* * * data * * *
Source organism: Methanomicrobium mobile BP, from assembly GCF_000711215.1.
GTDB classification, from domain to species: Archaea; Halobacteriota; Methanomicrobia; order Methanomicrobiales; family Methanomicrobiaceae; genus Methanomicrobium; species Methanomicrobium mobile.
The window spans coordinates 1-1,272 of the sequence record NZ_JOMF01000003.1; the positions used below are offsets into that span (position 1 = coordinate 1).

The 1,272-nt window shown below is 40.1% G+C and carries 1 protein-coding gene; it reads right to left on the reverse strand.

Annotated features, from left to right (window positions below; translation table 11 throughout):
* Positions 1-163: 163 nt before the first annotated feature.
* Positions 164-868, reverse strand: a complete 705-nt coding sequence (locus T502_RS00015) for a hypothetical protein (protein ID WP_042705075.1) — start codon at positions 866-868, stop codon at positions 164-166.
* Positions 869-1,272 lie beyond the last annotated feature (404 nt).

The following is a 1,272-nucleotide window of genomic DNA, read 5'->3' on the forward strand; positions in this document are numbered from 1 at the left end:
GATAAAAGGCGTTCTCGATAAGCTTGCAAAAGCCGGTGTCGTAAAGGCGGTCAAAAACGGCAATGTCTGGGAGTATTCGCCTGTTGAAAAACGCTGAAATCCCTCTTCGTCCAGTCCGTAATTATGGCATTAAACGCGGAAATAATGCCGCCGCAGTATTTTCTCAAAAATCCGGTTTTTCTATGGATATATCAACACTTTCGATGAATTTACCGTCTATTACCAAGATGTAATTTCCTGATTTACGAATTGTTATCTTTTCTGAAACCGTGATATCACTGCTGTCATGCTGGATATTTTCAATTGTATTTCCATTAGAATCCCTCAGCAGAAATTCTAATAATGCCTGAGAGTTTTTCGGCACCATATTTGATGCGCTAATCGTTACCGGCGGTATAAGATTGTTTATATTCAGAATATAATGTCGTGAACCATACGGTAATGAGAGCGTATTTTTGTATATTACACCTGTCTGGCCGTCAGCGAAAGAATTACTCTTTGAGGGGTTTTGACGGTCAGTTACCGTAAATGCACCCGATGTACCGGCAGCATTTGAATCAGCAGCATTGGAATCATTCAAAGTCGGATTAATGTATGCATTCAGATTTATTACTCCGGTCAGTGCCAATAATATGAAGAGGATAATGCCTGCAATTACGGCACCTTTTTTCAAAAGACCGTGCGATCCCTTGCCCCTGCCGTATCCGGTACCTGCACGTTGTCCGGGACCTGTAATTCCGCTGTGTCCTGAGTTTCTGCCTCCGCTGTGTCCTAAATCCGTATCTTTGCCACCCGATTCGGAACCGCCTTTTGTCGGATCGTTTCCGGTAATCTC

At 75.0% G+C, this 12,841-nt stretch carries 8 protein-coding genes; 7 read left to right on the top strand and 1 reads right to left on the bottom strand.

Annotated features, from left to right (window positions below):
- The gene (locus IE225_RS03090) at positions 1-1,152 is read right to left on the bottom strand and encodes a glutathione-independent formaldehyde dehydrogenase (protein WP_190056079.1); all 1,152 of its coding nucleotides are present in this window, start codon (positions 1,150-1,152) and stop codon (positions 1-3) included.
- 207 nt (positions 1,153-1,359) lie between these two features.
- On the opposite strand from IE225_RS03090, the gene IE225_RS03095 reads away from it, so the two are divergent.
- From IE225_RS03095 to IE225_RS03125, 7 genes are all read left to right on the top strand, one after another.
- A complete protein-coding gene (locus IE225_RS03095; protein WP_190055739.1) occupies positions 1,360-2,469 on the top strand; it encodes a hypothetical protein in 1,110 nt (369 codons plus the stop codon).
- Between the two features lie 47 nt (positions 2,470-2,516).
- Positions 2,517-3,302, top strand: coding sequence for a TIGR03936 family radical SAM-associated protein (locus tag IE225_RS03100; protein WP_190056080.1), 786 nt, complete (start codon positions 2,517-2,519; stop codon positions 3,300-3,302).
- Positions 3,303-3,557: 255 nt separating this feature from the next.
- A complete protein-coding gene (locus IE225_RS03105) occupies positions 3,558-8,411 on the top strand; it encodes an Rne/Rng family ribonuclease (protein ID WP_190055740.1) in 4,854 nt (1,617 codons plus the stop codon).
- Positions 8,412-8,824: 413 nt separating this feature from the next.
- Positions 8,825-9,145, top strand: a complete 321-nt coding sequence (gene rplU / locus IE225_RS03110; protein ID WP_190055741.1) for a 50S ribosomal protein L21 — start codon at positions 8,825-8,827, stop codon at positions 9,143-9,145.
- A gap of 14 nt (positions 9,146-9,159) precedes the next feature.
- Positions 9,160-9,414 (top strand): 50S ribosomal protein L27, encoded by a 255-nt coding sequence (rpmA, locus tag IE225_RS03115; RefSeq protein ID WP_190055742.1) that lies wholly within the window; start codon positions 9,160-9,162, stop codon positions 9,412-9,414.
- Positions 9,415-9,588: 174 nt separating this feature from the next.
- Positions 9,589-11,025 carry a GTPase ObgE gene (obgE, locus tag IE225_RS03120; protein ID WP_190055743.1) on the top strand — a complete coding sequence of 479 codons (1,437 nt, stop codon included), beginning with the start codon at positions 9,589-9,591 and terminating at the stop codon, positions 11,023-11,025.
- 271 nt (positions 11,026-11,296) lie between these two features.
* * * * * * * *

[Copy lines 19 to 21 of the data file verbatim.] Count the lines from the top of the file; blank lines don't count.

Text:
- Positions 2,517-3,302, top strand: coding sequence for a TIGR03936 family radical SAM-associated protein (locus tag IE225_RS03100; protein WP_190056080.1), 786 nt, complete (start codon positions 2,517-2,519; stop codon positions 3,300-3,302).
- Positions 3,303-3,557: 255 nt separating this feature from the next.
- A complete protein-coding gene (locus IE225_RS03105) occupies positions 3,558-8,411 on the top strand; it encodes an Rne/Rng family ribonuclease (protein ID WP_190055740.1) in 4,854 nt (1,617 codons plus the stop codon).